Amplifying the signal
by Kelsey Kaustinen  |  Email the author


CAMBRIDGE, Mass.—Biomarkers are one of the leading beaus in several therapeutic indications for their potential in determining the efficacy of treatments in patients, but some of the latest work to come out of the Massachusetts Institute of Technology (MIT) is focusing on how to increase biomarker production to enable easier, earlier cancer diagnoses.  
Diagnosis via biomarkers focuses on proteins secreted by cancer cells, but the cancer cells release so few of the biomarkers that detection is difficult. However, researchers at MIT led by Sangeeta Bhatia have developed a new set of nanoparticles capable of homing in on a tumor and interacting with cancer proteins, thereby stimulating the production of thousands of biomarkers. The produced biomarkers allow for easy detection in urine samples.
"There 's a desperate search for biomarkers, for early detection or disease prognosis, or looking at how the body responds to therapy," said Bhatia, the John and Dorothy Wilson Professor of Health Sciences and Technology and Electrical Engineering and Computer Science at MIT, in a press release. In fact, Stanford University researchers published a recent study that revealed that even with the best technology and existing ovarian cancer biomarkers, an ovarian tumor would not be found until eight to 10 years after its formation.  
The idea for this new technology came from an "a-ha" moment, according to Bhatia, a member of MIT's David H. Koch Institute for Integrative Cancer Research. Cancer cells have "limited production capacity," she noted, but "What if you could deliver something that could amplify that signal?"  
One of the many products of cancer cells are large amounts of proteases known as matrix metalloproteinases (MMPs), which help cancer cells spread beyond their original birth points by cutting through proteins of the extracellular matrix. According to EMD Millipore, MMPs are "secreted or transmembrane proteolytic endopeptidases that process and degrade extracellular matrix proteins. MMPs play critical roles in many normal growth and developmental aspects of tissue remodeling, wound healing and angiogenesis. In a pathological context, MMPs are associated with cell migration, invasion, arthritis and cancer tumor progression."  
The team coated the nanoparticles—ones that interact with proteases and which the lab had been working on originally as imaging agents for tumors—with peptides that are targeted by several MMP proteases. The nanoparticles gather at tumor sites, traveling via the leaky blood vessels that generally surround and are put out by tumors, and once there, the proteases cleave hundreds of peptides from the nanoparticles. Once cleaved, the nanoparticles are released into the bloodstream, where they are then carried to and accumulate in the kidneys and excreted in urine, at which point they can be detected with mass spectrometry.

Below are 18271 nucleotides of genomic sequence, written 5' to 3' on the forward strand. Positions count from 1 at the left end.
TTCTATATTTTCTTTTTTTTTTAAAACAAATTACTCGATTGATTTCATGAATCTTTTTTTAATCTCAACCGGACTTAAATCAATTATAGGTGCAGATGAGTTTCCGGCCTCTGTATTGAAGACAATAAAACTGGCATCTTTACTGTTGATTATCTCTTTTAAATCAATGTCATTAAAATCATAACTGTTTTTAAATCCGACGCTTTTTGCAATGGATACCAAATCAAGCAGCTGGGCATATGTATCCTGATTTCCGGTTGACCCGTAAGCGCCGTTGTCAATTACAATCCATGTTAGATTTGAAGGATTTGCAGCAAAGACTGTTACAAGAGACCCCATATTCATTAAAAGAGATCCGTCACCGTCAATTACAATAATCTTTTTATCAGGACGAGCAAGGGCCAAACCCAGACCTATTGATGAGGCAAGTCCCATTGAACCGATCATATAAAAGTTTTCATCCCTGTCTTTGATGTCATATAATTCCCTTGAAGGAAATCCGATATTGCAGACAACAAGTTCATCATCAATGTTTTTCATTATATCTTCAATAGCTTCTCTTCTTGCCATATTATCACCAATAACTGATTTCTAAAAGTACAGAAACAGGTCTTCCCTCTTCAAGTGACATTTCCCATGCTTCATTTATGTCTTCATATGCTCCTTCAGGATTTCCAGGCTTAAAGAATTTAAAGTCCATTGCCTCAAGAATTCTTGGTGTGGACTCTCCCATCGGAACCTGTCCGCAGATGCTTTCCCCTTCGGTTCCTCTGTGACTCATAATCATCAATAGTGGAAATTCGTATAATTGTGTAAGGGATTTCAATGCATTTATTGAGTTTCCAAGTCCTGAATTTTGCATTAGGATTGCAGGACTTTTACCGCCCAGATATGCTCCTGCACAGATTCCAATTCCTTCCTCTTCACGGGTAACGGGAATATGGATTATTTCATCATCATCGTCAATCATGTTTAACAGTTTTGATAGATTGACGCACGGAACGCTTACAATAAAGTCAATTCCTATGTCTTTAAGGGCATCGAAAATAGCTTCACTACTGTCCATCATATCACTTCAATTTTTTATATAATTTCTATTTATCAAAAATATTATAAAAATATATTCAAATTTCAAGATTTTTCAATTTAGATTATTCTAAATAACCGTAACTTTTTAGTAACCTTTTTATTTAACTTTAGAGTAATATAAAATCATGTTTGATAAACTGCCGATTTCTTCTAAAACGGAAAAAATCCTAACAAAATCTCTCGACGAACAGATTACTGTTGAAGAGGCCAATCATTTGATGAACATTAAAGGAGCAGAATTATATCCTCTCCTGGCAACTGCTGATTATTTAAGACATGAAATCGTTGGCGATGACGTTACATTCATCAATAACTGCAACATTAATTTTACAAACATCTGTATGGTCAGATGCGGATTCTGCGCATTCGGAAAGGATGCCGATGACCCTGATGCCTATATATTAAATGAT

For more precise biomarker readings, the nanoparticles were designed to express 10 different peptides, with each one cleaved by a different MMP protease. In addition, the peptides are all differently sized, allowing for easier differentiation with mass spectrometry.  
The amplification system could be used to monitor disease progression and track the response of tumors to treatment as well, Bhatia noted. She added that researchers' search for biomarkers has become more complicated of late due to the recent discovery that many cancer types, including breast cancer, actually consist of groups of several diseases with different genetic signatures.  
For this study, the nanoparticles were tested in mouse models to detect the early stages of colorectal cancer as well as for monitoring the progression of liver fibrosis (progressive scarring as a result of liver injury or liver disease). The mouse models demonstrated that the nanoparticles provided feedback much faster than biopsies in the case of liver fibrosis. In addition, the nanoparticles were also able to accurately reveal the early formation of colorectal tumors. Moving forward, the nanoparticles will be studied to determine their ability to gauge tumor response to chemotherapy as well as metastasis.
The MIT researchers, working alongside a team from Beth Israel Deaconess Medical Center, reported the nanoparticle technology in a Nature Biotechnology paper on Dec. 16, 2012. Gabriel Kwong, a postdoctoral in the MIT Institute for Medical Engineering and Science and the Koch Institute, was lead author of the paper, titled "Mass- encoded synthetic biomarkers for multiplexed urinary monitoring of disease."      

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